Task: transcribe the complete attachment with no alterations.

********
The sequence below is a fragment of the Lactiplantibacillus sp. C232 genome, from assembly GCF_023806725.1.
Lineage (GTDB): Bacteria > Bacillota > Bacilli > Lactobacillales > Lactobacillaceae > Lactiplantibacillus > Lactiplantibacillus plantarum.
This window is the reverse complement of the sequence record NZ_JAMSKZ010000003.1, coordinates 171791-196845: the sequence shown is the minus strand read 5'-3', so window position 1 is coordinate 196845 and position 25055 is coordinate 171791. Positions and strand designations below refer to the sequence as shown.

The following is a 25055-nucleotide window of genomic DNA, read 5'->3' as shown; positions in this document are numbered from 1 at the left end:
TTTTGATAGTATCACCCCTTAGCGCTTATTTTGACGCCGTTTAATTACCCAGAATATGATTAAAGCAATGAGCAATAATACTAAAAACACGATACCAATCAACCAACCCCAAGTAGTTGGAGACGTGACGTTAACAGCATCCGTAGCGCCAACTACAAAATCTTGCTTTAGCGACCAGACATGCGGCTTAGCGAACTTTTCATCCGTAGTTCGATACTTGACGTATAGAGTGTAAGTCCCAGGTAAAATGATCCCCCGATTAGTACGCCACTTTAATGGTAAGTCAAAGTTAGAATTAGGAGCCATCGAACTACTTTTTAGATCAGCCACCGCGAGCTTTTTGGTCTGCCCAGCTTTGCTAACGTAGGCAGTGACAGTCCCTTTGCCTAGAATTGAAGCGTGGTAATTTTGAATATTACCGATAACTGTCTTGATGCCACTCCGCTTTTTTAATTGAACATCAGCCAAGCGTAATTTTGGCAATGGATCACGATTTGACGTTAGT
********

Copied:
The sequence below is a fragment of the Lactiplantibacillus sp. C232 genome, from assembly GCF_023806725.1.
Lineage (GTDB): Bacteria > Bacillota > Bacilli > Lactobacillales > Lactobacillaceae > Lactiplantibacillus > Lactiplantibacillus plantarum.
This window is the reverse complement of the sequence record NZ_JAMSKZ010000003.1, coordinates 171791-196845: the sequence shown is the minus strand read 5'-3', so window position 1 is coordinate 196845 and position 25055 is coordinate 171791. Positions and strand designations below refer to the sequence as shown.

The following is a 25055-nucleotide window of genomic DNA, read 5'->3' as shown; positions in this document are numbered from 1 at the left end:
TTTTGATAGTATCACCCCTTAGCGCTTATTTTGACGCCGTTTAATTACCCAGAATATGATTAAAGCAATGAGCAATAATACTAAAAACACGATACCAATCAACCAACCCCAAGTAGTTGGAGACGTGACGTTAACAGCATCCGTAGCGCCAACTACAAAATCTTGCTTTAGCGACCAGACATGCGGCTTAGCGAACTTTTCATCCGTAGTTCGATACTTGACGTATAGAGTGTAAGTCCCAGGTAAAATGATCCCCCGATTAGTACGCCACTTTAATGGTAAGTCAAAGTTAGAATTAGGAGCCATCGAACTACTTTTTAGATCAGCCACCGCGAGCTTTTTGGTCTGCCCAGCTTTGCTAACGTAGGCAGTGACAGTCCCTTTGCCTAGAATTGAAGCGTGGTAATTTTGAATATTACCGATAACTGTCTTGATGCCACTCCGCTTTTTTAATTGAACATCAGCCAAGCGTAATTTTGGCAATGGATCACGATTTGACGTTAGT